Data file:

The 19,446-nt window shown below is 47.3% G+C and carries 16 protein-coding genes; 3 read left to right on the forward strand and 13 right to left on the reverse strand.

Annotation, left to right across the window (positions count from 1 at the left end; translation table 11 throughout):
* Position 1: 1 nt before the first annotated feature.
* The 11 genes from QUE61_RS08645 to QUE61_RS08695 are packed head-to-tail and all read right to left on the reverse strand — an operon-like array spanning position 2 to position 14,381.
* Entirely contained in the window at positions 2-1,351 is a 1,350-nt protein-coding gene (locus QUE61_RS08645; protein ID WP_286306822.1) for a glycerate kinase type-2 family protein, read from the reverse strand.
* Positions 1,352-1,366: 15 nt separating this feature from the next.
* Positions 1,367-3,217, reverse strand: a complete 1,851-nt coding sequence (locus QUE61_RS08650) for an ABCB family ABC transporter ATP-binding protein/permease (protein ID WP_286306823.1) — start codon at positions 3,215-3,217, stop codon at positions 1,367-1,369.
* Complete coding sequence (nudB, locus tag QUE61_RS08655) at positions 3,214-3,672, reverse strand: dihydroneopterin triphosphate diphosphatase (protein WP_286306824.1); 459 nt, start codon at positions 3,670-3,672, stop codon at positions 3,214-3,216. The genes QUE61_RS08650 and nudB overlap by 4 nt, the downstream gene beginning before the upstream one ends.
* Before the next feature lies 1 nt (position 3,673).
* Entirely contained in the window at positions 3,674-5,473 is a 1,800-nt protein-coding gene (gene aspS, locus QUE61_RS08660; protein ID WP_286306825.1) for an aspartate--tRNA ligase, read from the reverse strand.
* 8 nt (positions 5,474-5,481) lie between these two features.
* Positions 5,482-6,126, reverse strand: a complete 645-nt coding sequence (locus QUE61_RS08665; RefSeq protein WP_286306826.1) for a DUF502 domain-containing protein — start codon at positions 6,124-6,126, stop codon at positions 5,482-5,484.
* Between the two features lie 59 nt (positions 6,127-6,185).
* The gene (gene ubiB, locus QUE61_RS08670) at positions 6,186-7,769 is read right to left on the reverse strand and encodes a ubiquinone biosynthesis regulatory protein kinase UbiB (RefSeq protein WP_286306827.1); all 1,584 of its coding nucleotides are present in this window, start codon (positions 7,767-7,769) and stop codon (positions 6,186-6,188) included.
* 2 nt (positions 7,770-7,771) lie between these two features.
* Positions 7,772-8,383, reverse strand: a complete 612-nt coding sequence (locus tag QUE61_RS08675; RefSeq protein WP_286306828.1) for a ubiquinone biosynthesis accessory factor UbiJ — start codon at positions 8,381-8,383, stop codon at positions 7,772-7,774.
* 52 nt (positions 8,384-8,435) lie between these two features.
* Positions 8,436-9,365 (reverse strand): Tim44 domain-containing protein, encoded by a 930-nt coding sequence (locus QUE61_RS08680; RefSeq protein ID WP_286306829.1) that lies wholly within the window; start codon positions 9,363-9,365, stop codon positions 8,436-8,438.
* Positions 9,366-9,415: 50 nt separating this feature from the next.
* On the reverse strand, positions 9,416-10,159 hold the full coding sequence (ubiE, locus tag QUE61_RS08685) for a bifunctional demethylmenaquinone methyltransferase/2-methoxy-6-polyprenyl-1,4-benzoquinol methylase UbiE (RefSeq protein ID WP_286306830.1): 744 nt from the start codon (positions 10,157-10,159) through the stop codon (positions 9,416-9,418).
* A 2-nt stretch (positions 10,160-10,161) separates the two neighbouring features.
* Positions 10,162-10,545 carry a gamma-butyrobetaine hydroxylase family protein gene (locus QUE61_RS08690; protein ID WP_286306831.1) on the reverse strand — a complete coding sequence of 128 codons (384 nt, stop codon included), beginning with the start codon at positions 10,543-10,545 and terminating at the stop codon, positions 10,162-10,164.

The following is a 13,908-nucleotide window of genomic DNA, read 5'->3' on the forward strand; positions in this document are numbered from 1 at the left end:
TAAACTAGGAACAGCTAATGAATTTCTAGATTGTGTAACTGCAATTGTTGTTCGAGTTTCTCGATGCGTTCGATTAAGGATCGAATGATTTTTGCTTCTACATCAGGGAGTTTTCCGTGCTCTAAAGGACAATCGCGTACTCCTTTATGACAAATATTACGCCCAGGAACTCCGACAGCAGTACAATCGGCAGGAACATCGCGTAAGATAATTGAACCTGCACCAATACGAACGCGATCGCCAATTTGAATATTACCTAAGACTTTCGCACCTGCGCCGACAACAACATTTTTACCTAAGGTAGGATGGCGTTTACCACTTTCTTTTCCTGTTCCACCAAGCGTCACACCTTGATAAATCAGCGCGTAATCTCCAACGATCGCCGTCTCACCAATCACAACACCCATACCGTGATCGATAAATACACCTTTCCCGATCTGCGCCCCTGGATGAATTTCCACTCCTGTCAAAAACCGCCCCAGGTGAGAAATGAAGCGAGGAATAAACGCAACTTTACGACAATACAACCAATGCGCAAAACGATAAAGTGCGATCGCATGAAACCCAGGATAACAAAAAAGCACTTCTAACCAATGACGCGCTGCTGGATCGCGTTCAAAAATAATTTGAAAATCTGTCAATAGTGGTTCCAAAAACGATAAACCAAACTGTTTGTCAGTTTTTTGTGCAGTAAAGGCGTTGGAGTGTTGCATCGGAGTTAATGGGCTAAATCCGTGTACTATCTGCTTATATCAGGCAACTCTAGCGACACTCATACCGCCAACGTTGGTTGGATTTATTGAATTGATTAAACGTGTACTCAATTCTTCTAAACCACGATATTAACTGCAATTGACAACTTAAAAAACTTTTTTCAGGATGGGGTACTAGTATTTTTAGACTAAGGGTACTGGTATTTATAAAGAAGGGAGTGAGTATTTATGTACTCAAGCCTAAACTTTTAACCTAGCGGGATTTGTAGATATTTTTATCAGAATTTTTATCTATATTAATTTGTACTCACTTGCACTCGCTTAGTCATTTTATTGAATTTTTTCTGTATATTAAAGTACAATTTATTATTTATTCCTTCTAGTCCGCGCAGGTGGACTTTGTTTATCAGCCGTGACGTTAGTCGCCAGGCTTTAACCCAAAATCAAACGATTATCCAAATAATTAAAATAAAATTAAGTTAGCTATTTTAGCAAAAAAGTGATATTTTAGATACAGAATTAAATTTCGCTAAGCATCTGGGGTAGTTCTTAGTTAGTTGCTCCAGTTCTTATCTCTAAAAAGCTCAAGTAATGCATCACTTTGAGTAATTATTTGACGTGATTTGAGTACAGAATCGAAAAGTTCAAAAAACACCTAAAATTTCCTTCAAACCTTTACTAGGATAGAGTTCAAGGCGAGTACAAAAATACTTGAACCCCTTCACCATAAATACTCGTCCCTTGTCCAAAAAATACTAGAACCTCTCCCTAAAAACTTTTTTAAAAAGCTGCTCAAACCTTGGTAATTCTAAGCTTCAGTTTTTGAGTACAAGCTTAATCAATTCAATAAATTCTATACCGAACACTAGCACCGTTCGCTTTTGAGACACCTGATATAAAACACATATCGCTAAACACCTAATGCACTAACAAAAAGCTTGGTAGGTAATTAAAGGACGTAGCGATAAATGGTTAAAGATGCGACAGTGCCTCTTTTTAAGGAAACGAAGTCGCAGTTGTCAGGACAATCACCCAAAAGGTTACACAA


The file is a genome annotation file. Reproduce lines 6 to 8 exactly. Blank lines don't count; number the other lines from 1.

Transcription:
* Positions 1,352-1,366: 15 nt separating this feature from the next.
* Positions 1,367-3,217, reverse strand: a complete 1,851-nt coding sequence (locus QUE61_RS08650) for an ABCB family ABC transporter ATP-binding protein/permease (protein ID WP_286306823.1) — start codon at positions 3,215-3,217, stop codon at positions 1,367-1,369.
* Complete coding sequence (nudB, locus tag QUE61_RS08655) at positions 3,214-3,672, reverse strand: dihydroneopterin triphosphate diphosphatase (protein WP_286306824.1); 459 nt, start codon at positions 3,670-3,672, stop codon at positions 3,214-3,216. The genes QUE61_RS08650 and nudB overlap by 4 nt, the downstream gene beginning before the upstream one ends.